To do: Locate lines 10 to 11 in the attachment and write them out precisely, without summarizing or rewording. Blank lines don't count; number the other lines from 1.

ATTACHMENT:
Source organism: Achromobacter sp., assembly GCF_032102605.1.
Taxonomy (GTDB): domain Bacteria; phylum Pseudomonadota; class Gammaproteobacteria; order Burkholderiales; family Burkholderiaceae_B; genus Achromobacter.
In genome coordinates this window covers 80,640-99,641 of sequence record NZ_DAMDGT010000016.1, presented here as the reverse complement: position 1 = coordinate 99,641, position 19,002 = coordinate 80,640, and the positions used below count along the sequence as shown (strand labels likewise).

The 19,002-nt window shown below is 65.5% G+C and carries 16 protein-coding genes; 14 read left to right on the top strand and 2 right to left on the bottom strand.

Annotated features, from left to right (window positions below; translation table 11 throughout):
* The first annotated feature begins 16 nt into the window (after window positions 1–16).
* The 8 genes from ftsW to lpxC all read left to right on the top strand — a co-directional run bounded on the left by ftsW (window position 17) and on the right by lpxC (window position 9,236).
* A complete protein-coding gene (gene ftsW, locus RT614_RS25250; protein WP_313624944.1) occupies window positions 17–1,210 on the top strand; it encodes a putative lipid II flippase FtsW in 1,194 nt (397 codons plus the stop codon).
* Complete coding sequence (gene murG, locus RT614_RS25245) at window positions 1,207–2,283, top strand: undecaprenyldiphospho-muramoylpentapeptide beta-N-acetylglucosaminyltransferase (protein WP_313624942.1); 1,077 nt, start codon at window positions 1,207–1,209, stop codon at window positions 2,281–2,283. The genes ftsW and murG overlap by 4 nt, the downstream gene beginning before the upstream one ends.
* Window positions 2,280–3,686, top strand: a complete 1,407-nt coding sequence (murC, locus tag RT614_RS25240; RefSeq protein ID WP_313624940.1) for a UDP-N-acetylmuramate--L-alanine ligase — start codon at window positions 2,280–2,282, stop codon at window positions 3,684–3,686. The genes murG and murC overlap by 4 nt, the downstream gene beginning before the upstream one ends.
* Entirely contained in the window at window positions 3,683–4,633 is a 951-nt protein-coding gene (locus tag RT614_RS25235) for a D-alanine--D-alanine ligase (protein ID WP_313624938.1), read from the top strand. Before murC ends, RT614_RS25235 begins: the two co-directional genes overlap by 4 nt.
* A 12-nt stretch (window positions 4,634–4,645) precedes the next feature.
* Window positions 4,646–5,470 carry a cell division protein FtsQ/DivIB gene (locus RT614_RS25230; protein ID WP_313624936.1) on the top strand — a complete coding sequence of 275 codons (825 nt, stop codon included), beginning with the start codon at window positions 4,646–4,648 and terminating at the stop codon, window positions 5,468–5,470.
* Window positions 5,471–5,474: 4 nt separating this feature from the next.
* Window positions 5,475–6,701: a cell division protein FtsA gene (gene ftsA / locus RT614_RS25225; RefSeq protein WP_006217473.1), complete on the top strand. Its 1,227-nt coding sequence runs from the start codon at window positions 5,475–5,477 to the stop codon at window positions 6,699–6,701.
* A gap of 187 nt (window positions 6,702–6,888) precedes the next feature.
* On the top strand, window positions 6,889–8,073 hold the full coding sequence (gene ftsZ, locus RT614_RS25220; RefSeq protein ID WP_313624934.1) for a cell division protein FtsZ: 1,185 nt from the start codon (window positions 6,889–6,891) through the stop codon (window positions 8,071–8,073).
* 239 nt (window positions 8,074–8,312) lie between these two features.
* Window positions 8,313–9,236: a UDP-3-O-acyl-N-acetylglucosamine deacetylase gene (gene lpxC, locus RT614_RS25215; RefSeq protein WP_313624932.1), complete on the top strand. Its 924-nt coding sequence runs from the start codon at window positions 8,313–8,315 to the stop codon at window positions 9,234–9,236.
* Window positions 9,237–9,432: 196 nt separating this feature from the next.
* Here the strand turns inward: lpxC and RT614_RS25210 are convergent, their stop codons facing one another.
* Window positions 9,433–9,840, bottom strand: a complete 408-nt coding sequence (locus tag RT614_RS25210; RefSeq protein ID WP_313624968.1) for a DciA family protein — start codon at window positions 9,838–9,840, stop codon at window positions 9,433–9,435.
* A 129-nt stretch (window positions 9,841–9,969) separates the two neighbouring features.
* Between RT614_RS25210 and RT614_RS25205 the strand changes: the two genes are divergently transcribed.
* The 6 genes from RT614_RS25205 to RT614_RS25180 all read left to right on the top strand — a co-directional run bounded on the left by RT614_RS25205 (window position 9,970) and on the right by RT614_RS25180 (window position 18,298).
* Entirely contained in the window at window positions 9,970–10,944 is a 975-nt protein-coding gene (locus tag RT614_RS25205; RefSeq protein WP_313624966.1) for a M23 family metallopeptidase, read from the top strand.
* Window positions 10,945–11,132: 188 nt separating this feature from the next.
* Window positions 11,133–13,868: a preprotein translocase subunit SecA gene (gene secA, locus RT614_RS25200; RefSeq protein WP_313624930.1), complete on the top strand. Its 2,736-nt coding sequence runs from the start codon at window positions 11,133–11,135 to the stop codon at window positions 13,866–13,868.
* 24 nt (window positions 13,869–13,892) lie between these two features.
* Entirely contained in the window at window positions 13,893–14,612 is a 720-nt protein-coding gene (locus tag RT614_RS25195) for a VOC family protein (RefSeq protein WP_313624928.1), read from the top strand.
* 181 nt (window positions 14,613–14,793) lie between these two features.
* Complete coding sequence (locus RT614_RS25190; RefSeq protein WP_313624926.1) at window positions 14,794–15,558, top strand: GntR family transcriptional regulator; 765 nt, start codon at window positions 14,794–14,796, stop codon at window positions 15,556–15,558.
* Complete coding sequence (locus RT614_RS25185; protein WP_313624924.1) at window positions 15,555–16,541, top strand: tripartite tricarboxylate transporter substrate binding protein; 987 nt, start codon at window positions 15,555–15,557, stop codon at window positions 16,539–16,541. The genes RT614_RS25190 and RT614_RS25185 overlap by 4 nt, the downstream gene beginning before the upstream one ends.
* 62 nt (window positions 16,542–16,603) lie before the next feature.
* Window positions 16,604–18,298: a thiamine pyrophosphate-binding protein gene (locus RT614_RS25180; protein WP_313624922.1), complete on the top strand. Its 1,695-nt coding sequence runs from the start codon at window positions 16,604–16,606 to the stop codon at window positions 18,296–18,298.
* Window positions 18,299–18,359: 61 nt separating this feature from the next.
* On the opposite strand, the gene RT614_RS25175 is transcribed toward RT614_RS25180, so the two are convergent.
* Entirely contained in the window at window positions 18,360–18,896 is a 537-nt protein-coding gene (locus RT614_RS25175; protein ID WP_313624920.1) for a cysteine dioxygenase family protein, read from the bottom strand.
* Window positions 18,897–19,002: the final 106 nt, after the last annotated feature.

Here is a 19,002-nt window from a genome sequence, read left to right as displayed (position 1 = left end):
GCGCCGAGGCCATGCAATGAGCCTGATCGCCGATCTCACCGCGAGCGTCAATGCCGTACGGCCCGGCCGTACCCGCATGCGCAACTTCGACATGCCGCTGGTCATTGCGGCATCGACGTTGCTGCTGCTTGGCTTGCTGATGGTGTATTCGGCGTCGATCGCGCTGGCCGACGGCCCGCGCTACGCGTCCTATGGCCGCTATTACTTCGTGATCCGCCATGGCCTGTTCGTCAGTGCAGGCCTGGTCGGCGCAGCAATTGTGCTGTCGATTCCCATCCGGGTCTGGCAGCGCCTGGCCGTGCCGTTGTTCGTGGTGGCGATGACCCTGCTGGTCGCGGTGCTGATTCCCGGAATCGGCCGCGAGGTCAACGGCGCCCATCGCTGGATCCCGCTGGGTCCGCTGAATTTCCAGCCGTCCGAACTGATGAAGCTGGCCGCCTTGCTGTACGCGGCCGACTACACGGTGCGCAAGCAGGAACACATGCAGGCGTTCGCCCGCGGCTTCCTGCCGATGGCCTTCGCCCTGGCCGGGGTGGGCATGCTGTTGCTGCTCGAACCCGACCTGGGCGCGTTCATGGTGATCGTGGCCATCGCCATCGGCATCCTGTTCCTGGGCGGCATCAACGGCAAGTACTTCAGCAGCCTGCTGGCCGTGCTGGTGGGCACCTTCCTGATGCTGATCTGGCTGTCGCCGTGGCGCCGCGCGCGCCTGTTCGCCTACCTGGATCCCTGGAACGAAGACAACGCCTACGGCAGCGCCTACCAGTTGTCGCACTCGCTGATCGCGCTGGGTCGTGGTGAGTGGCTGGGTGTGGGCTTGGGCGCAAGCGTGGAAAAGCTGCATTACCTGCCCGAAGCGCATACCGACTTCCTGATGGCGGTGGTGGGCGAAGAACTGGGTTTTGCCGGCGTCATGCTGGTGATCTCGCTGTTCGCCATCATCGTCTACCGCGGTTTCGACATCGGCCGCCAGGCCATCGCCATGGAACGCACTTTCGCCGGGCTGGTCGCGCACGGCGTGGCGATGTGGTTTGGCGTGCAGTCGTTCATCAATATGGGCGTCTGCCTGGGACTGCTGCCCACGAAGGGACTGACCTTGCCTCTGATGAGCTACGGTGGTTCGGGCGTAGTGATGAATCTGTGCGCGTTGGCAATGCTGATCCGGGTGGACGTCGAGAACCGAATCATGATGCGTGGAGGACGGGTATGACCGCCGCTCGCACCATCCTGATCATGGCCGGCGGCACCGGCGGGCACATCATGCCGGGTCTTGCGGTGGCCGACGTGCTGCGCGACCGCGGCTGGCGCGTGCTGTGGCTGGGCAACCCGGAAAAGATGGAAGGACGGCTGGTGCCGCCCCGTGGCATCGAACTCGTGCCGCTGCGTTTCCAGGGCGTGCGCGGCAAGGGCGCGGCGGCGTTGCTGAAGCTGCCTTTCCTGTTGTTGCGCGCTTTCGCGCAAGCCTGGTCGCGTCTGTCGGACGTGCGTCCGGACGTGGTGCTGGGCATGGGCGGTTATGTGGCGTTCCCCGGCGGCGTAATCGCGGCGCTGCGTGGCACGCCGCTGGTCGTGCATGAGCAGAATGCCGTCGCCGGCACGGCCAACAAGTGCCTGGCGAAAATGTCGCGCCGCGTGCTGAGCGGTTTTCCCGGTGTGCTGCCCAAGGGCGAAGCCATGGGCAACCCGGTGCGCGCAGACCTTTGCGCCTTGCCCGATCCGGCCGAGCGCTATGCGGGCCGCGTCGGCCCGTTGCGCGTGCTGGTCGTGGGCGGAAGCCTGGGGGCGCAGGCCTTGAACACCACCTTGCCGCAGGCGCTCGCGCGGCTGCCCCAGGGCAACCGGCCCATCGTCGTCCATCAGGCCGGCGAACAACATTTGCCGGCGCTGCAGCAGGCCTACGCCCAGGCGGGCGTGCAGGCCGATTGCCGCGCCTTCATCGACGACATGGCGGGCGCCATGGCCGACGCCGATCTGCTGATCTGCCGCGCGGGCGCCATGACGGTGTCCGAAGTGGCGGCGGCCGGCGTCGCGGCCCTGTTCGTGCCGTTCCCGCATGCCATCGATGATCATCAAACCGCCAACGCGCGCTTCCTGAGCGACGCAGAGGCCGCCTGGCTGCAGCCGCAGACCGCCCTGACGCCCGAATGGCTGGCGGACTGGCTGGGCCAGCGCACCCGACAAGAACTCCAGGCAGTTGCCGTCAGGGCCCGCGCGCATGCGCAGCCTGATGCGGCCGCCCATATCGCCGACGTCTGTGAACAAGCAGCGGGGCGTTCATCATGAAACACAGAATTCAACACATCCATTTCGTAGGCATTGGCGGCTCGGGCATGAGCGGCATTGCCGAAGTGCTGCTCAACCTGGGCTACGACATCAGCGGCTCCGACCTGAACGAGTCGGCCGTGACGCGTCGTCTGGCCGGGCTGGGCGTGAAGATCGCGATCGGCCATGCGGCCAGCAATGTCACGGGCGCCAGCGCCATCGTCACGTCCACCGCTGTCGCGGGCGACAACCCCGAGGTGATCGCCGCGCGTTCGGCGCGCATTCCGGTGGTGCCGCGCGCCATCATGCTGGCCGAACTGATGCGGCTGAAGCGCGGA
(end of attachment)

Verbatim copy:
* Window positions 2,280–3,686, top strand: a complete 1,407-nt coding sequence (murC, locus tag RT614_RS25240; RefSeq protein ID WP_313624940.1) for a UDP-N-acetylmuramate--L-alanine ligase — start codon at window positions 2,280–2,282, stop codon at window positions 3,684–3,686. The genes murG and murC overlap by 4 nt, the downstream gene beginning before the upstream one ends.
* Entirely contained in the window at window positions 3,683–4,633 is a 951-nt protein-coding gene (locus tag RT614_RS25235) for a D-alanine--D-alanine ligase (protein ID WP_313624938.1), read from the top strand. Before murC ends, RT614_RS25235 begins: the two co-directional genes overlap by 4 nt.